Do first the things you’re avoiding most. If you’re unsure where the voice of doubt is hurting you most, pull out your to-do list. Look at those items that slide from day to day. They’re often the most important tasks. The things you dread bring you closest to your inner doubt, face to face with your reptilian brain. It’s understandable that you want to stay away from this monster, but don’t give it the upper hand. We often overestimate the time required for unpalatable tasks, justifying that we’ll get to them when we have the time. Turn them into ten-minute challenges. You’ll be surprised how many of them start to disappear with a few minutes of concerted effort.

Think positively. This sounds so easy, doesn’t it? Scientists call this auto-suggestion. We know that we control the cognitive brain. We know that the cognitive brain influences the emotional brain and is able to override the primitive brain. Use it. Flood your brain with positive statements about your inevitable success. Repeat them over and over again. We know that the cognitive brain is highly susceptible to suggestion; use this property to ensure that your cognitive brain is teeming with positive thoughts. If your reptilian brain can seize the autopilot and drive you toward failure, then you can just as easily grab the controls and drive toward success.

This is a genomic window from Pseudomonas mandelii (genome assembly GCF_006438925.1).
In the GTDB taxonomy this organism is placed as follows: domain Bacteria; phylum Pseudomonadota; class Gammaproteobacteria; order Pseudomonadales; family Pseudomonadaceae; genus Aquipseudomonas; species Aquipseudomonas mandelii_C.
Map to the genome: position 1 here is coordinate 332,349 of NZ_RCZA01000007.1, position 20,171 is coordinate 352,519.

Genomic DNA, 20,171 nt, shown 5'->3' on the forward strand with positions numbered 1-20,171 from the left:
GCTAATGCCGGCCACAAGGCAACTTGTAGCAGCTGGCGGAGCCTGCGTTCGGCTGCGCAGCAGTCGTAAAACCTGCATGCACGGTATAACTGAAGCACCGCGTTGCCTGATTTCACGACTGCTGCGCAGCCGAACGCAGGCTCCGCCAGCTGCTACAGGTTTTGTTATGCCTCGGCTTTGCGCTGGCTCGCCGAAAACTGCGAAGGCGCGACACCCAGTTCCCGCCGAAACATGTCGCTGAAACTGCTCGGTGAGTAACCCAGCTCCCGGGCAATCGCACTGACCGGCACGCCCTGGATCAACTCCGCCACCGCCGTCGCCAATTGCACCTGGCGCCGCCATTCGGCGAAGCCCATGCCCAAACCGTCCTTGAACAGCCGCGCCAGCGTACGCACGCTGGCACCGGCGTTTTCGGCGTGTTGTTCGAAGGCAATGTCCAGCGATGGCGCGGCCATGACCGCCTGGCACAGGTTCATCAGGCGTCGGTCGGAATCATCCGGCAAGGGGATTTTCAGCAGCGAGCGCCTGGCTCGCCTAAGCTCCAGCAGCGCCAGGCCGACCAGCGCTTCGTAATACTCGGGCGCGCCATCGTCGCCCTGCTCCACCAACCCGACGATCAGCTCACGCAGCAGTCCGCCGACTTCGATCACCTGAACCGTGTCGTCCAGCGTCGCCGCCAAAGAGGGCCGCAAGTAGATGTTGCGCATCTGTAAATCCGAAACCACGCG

Empathize with your idea. Olympic champions do this when they practice visualization. They spend long hours building the complete image of success in their minds, using all their senses. Spend time building the mental image of success until you can see, hear, taste, smell, and feel it vividly in your mind.

Repeat. Your positive rhetoric must be a daily habit. Write your success statement down. Learn it by heart. Say it out loud throughout the day. Turn it into a song and sing it. Paste it on the wall, the roof, or the steering wheel of your car. Keep it alive.

Surround yourself with positive people. If you don’t have them, search for them, find them, and embrace them. Every positive echo to your positive thoughts is like gold. “Can-do” is infectious.

Avoid negative people. In fact, run from them—as fast as you can. The voice of your primitive brain is loud enough. You don’t need a team of naysayers augmenting these undermining pulls.